If anyone knows crowd control, it's Stephen Lynch. He has to.Just as he assured us in our interview
, someone was bellowing out for "Almighty Malachi, Bowling God" after the evening's very first song Saturday night. Lynch improvised a short, two-line ditty instructing the fan to "bowl yourself into my nuts," and assured him "that's as close as you're getting to the bowling song, motherfucker!" It is the talent of a veteran comic to chastise his audience and make them happy for it. No matter how many unruly, drunken fans shouted for their favorite songs, Lynch was able to head them off with either a goofy response like the previous example, or a short, sharp retort ("I am not a jukebox, assholes!") without seeming resentful and causing the audience to lapse into that awkward "accidentally slapped my little brother too hard while play-fighting and now he's running crying to Mom" moment. Lynch's songs certainly help to establish the tone. Beautifully written, the clash between the coarse, often shocking subject matter with the serene and lovely music lends a spirit of playful anarchy to the show. Nothing is sacred, and nothing is to be taken too seriously. The set moved fluidly from Lynch's banter about a dream he had where he was performing at this exact venue - except he was Prince - to periodic video segments shown on a giant projector screen above him, to duets with his friends ("sidekicks", rather). Most of the material played was from the new album,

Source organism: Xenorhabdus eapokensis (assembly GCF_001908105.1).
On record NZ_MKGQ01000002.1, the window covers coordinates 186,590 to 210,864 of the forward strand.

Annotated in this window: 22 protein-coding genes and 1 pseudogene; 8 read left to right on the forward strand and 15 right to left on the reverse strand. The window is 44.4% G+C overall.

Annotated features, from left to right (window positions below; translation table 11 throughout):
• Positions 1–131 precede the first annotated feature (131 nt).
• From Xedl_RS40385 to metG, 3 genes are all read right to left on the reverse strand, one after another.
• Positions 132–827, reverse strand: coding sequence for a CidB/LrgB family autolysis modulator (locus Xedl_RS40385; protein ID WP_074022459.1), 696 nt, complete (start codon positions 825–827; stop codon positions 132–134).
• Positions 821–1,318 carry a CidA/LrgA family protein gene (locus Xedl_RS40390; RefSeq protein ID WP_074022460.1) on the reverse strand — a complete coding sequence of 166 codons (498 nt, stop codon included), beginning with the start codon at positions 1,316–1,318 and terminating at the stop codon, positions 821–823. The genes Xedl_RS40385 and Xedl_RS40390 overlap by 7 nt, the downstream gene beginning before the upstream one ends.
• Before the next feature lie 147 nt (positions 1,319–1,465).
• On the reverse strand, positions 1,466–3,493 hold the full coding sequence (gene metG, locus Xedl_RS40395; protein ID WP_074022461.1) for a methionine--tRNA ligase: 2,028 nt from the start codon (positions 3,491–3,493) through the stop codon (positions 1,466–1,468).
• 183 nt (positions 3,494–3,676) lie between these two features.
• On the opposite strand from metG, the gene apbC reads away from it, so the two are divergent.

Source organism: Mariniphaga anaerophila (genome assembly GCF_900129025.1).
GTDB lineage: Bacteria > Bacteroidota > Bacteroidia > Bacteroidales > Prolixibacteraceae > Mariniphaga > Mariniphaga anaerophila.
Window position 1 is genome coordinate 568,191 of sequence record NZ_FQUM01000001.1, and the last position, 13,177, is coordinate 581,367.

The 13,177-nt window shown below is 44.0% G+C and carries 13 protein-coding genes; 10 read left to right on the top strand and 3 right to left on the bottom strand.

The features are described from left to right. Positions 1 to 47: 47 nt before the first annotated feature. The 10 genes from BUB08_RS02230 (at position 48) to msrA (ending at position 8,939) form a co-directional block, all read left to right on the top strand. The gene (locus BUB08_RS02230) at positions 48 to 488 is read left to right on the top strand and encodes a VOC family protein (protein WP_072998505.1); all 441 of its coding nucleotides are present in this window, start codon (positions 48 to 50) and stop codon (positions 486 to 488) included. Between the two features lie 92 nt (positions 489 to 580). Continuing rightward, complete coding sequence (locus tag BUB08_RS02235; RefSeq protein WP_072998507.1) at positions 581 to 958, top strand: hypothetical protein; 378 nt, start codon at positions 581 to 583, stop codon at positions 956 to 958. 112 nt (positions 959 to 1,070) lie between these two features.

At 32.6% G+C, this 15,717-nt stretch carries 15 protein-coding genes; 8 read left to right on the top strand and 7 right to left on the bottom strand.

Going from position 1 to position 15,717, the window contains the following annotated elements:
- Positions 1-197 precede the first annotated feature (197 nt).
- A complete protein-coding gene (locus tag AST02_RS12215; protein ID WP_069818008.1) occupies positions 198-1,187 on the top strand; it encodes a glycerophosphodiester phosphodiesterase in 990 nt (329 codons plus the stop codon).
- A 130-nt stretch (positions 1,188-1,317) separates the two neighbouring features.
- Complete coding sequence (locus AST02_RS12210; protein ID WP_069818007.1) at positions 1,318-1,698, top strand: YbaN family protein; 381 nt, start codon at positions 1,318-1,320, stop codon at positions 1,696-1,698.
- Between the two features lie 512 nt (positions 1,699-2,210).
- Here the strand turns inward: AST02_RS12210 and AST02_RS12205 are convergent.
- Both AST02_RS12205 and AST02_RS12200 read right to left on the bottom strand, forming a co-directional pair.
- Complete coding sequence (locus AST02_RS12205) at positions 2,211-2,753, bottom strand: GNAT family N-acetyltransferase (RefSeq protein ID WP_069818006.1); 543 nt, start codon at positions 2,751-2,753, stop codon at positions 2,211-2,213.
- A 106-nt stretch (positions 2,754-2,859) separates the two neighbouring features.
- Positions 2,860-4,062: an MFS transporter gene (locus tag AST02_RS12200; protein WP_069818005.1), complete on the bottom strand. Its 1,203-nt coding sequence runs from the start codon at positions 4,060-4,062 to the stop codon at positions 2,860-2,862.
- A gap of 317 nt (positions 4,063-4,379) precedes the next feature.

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, but of course Lynch touched on a few fan favorites such as "Special Ed" and "Beelz" to the delight of the longtime fans in attendance. Perhaps the best insight into the show came from its climax. Lynch and David Josefsberg, his castmate in the Broadway version ofThe Wedding Singer
, were "improvising" a song about sidekicks when one of Lynch's cracks about the Holocaust offended Josefsberg, and he left the stage. To apologize, Lynch launched into a somewhat melodramatic rendition of "Purple Rain," complete with new lyrics ("Red rain plus blue rain equals PURPLE RAIN, PURRRRPLE RAIN!"). Josefsberg and fellow comedian Rod Cone finally reappeared and joined Lynch, who descended into the audience for the final strains of Prince's show-stopper, urging "Come on, Houston, sing along with me!" just before belting out the highest, hardest notes. "No? Maybe next time!"